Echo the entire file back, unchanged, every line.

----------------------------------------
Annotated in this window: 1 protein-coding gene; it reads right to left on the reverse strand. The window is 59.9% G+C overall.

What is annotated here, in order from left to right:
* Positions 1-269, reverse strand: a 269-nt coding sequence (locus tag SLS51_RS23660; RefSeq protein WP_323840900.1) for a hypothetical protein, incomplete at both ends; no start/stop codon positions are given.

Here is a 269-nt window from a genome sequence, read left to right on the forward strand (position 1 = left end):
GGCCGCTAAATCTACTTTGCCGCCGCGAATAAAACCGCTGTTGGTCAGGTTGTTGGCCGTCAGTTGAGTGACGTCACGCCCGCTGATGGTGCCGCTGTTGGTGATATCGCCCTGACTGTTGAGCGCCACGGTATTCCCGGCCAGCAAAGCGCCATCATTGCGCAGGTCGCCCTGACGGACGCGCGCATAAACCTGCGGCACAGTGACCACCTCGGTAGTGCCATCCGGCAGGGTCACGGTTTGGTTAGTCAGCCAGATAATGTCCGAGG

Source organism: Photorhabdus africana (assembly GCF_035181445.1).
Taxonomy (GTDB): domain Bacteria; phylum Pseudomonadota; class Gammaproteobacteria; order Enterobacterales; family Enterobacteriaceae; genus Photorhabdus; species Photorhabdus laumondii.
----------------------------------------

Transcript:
Annotated in this window: 1 protein-coding gene; it reads right to left on the reverse strand. The window is 59.9% G+C overall.

What is annotated here, in order from left to right:
* Positions 1-269, reverse strand: a 269-nt coding sequence (locus tag SLS51_RS23660; RefSeq protein WP_323840900.1) for a hypothetical protein, incomplete at both ends; no start/stop codon positions are given.

Here is a 269-nt window from a genome sequence, read left to right on the forward strand (position 1 = left end):
GGCCGCTAAATCTACTTTGCCGCCGCGAATAAAACCGCTGTTGGTCAGGTTGTTGGCCGTCAGTTGAGTGACGTCACGCCCGCTGATGGTGCCGCTGTTGGTGATATCGCCCTGACTGTTGAGCGCCACGGTATTCCCGGCCAGCAAAGCGCCATCATTGCGCAGGTCGCCCTGACGGACGCGCGCATAAACCTGCGGCACAGTGACCACCTCGGTAGTGCCATCCGGCAGGGTCACGGTTTGGTTAGTCAGCCAGATAATGTCCGAGG

Source organism: Photorhabdus africana (assembly GCF_035181445.1).
Taxonomy (GTDB): domain Bacteria; phylum Pseudomonadota; class Gammaproteobacteria; order Enterobacterales; family Enterobacteriaceae; genus Photorhabdus; species Photorhabdus laumondii.